It's Monday. January 15. That means we find out in two days. Here's what the past 6 days have looked like for me:
Texts from wonderful friends asking how I'm doing
I finally caved and bought mayo to go with my ham sandwiches
I've eaten Vietnamese and Jamaican food (I haven't had oxtail since before Cori Jo was born!)
Wiped our floors a few times
Laughed hysterically at the hilarious and dramatic things Coco Puff does
Watched more American Horror Story and the Good Place
So much laundry
Family happy hour
Here's what else I've been doing. One night I had the notion to cradle my tummy. I told a friend either baby knows how momma feels about it or I have some well-loved belly fat. So there's that.
Want to know what this really feels like?
It's like I have someone special coming by a long journey. A ship's journey. I am that ship. I know for a fact my love got on the ship but it will take 8 days. I know that ship has left. What I don't know is if, after departure, my love jumped ship. But that doesn't change what will happen on day 8. I will get dressed and show up to that port. I will wait as others have before me. As others are waiting with me. And like many will after me. I show up. I see others alighting. I look. I crane my neck. My heart races. I bite my lip. I get on my tip toes. I shove my way politely to the front. Will you be here? I am here. Are you here? I am here. Will you show up? I have shown up. I will soon know. But for now, I hold on to the rope that separates me from the sea of (temporary ) despair or (eternal) happiness. That rope is hope. And I wait.
photo by Bruno Martins via unsplash.com**************************************************************************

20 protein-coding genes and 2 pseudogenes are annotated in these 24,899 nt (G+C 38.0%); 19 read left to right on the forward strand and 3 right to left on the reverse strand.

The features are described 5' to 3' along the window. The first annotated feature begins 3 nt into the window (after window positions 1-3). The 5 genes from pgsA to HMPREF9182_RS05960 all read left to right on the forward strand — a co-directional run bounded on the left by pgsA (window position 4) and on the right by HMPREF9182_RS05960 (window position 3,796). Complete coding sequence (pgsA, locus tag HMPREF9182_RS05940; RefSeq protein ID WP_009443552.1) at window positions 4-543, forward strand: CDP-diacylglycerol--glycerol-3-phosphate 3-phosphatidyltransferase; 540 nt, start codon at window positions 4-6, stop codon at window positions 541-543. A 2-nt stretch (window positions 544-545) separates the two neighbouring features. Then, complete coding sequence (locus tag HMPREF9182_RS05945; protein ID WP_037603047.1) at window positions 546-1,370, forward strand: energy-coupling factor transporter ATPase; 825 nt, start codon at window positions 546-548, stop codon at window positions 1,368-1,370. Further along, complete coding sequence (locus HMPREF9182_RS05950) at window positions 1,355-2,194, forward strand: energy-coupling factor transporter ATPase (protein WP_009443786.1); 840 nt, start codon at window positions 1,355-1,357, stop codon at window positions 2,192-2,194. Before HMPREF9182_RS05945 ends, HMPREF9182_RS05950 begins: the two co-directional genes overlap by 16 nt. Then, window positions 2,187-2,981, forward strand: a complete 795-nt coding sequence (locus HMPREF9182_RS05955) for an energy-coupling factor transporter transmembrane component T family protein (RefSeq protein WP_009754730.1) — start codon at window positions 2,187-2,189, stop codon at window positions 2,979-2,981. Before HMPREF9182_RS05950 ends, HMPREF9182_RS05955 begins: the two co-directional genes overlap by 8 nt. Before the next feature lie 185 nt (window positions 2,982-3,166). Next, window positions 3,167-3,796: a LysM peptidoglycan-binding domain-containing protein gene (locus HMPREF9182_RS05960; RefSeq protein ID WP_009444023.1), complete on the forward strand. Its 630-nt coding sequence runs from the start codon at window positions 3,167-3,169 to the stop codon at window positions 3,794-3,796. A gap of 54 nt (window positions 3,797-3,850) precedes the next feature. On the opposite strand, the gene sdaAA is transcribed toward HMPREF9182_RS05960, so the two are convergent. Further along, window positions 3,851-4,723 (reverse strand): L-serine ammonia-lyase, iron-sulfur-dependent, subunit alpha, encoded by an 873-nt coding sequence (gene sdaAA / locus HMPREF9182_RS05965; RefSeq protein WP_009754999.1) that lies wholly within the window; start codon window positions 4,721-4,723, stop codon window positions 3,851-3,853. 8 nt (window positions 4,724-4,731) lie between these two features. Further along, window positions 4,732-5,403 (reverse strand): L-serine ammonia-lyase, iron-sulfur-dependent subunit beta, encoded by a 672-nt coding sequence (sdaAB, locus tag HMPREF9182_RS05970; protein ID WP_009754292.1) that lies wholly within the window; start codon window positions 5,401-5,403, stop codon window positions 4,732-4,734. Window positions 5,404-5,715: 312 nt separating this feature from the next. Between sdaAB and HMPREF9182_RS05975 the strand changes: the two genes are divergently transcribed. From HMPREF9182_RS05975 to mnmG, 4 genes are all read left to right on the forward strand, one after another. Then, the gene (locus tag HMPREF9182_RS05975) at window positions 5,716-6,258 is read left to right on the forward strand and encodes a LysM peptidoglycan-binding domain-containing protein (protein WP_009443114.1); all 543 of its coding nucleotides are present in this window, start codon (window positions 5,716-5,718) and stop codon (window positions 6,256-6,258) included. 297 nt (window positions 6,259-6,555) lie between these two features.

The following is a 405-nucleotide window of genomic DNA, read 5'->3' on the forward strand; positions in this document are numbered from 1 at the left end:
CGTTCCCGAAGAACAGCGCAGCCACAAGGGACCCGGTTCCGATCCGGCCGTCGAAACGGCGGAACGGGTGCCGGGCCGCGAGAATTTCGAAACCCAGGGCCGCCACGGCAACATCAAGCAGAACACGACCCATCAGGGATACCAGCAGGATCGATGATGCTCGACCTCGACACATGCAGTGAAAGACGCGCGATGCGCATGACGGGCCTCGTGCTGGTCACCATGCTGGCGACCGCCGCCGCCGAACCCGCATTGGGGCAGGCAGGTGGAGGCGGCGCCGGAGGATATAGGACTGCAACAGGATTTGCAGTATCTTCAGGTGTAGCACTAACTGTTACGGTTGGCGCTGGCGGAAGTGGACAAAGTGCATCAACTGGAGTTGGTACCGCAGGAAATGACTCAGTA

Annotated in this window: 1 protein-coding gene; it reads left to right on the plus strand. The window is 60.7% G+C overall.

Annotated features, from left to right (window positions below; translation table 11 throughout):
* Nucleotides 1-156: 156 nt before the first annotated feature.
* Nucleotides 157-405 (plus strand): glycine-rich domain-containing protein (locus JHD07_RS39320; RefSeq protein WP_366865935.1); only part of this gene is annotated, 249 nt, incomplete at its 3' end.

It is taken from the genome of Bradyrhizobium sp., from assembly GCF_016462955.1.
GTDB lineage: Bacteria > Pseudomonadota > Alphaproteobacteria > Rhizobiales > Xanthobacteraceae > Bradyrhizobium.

It's Wednesday morning. January 17. Tuesday's sleep was less than restful. I kept thinking about racial issues and getting up to pee. I am a night pee-er. Why, body, why? I had my first case of butterflies last night, too. I gave myself my shot way too high on my butt and it hurt so badly and, as dark red blood soaked into the top of my jeans I thought, "I swear if I just impaled myself for nothing..."
I eat some Cheerios, watch the news...Me, Cori Jo and my mother-in-law head to KS to get my blood drawn. Pause.
A friend asked me about grieving during this process. And I told her I missed the secret, private and personal waiting on a pregnancy test. You know the scene in movies or shows where it's a whole thing? The purchasing of the test. The act of putting it on the slidey thing at the register, getting home and ripping it open, either by yourself or with your SO or your bestie. The pulling down of the undergarments. The getting it just so in the pee stream. The looking away or the vigilant no-blink-watch of the lines to appear. I've missed out on that. I may still take one for the hell of it, but it's not the same. My instructions from my doctor reads: take pregnancy test to make sure you aren't pregnant. Fun.
But there are positives.
I ask the cute lab lady if she's going to make a Valentine's wreath - she made a Christmas one out of syringes and such. It was adorable! She said she found some red tubing she was excited to use. This is my version of peeing on a test strip - I take off my jacket, expose a nice-looking, fat, totally tap-able vein. She talks about how crafty she is and and how she lives at Micheal's. I thank her and she says "good luck with everything." I say something like, "wellllll?...thanks, have a good day!" How does luck factor into this? What's done is done.